Sunday, September 29, 2013

Union Fragrance- Gothic Bluebell

There's a reason I caution perfume bloggers and civilians not to buy or review a fragrance based upon a one time spray n'sniff at the counter; neither is a quick dabbing on one the left wrist while also testing something else on the right (and wearing a favorite something or another on the neck) sufficient. You may swoon, you may recoil, but are you sure you know what you're smelling? I'm pretty sure that when I first tried Gothic Bluebell by Union Fragrance at Henri Bendel I wore it too close to one of the green ones from this line, so I didn't get much of an impression other than that I walked out of the store smelling like an English cottage.

Later dabbing of Gothic Bluebell was still inconclusive. One summer day I was reminded of the old formula of Freesia by Crabtree & Evelyn. The last time I bought a bottle was to scent my sheets in 2001 and it cost about $40. Later on I actually found the moss and the forest Union were promising, and there was even a day I was jonsing for a bottle (it was late June and my skin chemistry was off). About 4 mls later (I had a few samples) and I can tell you that on a good day there's a lot to love-- hyacinth and ivy growing around the castle, a cool afternoon breeze and the rustle of leaves as the maiden gathers her skirts and runs towards the gate. So pretty.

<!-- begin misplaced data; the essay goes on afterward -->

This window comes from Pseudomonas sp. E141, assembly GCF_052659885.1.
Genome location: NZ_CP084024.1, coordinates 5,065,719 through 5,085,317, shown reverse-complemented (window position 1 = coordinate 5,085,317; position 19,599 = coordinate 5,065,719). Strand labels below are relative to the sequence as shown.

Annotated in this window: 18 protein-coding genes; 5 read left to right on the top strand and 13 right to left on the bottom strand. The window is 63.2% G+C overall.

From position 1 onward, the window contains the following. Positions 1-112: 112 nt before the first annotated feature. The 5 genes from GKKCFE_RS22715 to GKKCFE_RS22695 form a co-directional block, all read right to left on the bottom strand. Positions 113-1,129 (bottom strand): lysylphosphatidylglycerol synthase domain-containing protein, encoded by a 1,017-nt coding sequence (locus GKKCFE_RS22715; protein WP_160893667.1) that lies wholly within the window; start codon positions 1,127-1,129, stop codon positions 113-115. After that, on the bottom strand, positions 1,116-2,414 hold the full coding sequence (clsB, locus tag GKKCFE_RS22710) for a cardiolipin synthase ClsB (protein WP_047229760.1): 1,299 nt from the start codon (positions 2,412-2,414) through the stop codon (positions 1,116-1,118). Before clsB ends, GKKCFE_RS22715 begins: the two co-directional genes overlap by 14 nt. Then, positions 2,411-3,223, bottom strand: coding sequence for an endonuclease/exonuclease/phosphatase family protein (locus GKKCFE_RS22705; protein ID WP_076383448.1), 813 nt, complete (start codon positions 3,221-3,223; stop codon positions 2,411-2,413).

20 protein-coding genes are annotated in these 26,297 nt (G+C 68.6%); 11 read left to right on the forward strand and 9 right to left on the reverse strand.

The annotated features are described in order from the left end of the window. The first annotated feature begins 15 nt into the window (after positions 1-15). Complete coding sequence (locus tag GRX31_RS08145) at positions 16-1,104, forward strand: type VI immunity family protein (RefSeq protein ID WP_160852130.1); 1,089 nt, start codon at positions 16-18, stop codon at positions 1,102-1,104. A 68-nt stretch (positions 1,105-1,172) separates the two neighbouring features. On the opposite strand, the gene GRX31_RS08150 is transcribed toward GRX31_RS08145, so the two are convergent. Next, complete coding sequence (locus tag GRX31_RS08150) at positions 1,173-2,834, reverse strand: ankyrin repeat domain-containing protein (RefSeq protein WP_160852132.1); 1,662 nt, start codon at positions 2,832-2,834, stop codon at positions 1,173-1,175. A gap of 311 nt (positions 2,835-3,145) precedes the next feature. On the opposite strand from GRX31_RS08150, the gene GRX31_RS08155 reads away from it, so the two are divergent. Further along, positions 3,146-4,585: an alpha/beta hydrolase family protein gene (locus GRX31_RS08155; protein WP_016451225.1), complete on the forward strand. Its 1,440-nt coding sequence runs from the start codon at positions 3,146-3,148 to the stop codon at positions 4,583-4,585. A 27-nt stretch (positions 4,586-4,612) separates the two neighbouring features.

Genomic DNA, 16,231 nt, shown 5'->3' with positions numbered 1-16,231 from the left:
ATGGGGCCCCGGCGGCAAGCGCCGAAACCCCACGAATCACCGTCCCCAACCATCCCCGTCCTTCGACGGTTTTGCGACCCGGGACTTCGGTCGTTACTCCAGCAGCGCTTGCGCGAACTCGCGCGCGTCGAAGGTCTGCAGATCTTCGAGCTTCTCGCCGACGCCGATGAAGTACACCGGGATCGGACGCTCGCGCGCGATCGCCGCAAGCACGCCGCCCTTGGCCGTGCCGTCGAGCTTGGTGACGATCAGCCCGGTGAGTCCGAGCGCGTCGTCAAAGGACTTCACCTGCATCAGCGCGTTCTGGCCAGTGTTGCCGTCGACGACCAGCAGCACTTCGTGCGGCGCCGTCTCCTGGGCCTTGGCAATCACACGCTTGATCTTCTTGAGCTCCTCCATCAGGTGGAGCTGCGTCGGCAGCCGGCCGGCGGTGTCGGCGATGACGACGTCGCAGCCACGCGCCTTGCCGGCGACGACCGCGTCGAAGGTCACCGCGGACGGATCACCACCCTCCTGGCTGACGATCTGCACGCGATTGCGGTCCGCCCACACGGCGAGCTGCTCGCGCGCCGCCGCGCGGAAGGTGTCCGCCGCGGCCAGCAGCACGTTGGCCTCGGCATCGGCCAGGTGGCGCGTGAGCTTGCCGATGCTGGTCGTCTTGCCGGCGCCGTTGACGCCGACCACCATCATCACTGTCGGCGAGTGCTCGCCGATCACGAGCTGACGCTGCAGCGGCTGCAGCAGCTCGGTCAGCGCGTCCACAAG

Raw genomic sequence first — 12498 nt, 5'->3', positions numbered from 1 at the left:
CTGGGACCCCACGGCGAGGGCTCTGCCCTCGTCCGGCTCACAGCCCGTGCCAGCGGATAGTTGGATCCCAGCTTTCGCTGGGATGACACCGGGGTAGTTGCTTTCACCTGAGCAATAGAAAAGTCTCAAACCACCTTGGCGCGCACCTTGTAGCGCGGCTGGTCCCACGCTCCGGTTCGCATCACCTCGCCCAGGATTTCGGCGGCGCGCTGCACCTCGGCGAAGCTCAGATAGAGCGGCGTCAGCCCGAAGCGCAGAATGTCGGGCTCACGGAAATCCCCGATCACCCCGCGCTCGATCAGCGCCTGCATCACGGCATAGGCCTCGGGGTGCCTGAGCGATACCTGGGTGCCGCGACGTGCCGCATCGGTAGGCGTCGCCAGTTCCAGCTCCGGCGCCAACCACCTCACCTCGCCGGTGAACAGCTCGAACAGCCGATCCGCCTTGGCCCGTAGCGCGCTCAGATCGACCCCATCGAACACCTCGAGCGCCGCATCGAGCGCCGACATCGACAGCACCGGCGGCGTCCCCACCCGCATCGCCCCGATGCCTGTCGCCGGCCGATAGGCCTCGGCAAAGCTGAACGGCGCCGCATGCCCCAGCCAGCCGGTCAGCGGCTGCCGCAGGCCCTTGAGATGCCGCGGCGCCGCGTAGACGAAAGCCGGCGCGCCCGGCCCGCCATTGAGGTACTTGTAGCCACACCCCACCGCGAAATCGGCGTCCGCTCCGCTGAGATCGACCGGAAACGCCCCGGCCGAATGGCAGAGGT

But applied with abandon the sharpness of those not-quite natural flowers takes over and all the moss, wood, and danger are gone. Gothic Bluebell becomes more like flowers that were painted with a heavy hand on a china plate for tourists. It's too sharp, too cloying, and too air-freshener, only with a musk that never goes out. The result is more Bertha Rochester than Jane Eyre, if you will.

The conclusion? Gothic Bluebell is not the one for me. I'll get my hyacinth fix from Bas de Soie and Grand Amour, but lovers of this kind of flowers are more likely to enjoy it, because there is something there.

Notes: English bluebell, Devonian violet leaf, Dorset blue ground ivy, moss, willow bark, oak bark, musk, hyacinth, narcissus.

Union Fragrance Gothic Bluebell ($185, 100ml EDT) is available from Henri Bendel.

Art: The Fairy Wood by Henry Meynell Rheam, 1903

1 comment:

  1. I usually get my hyacinth kick from Chamade (my vintage extrait is great for that) Loved the Bertha Rochester/ China plate allegory :-)


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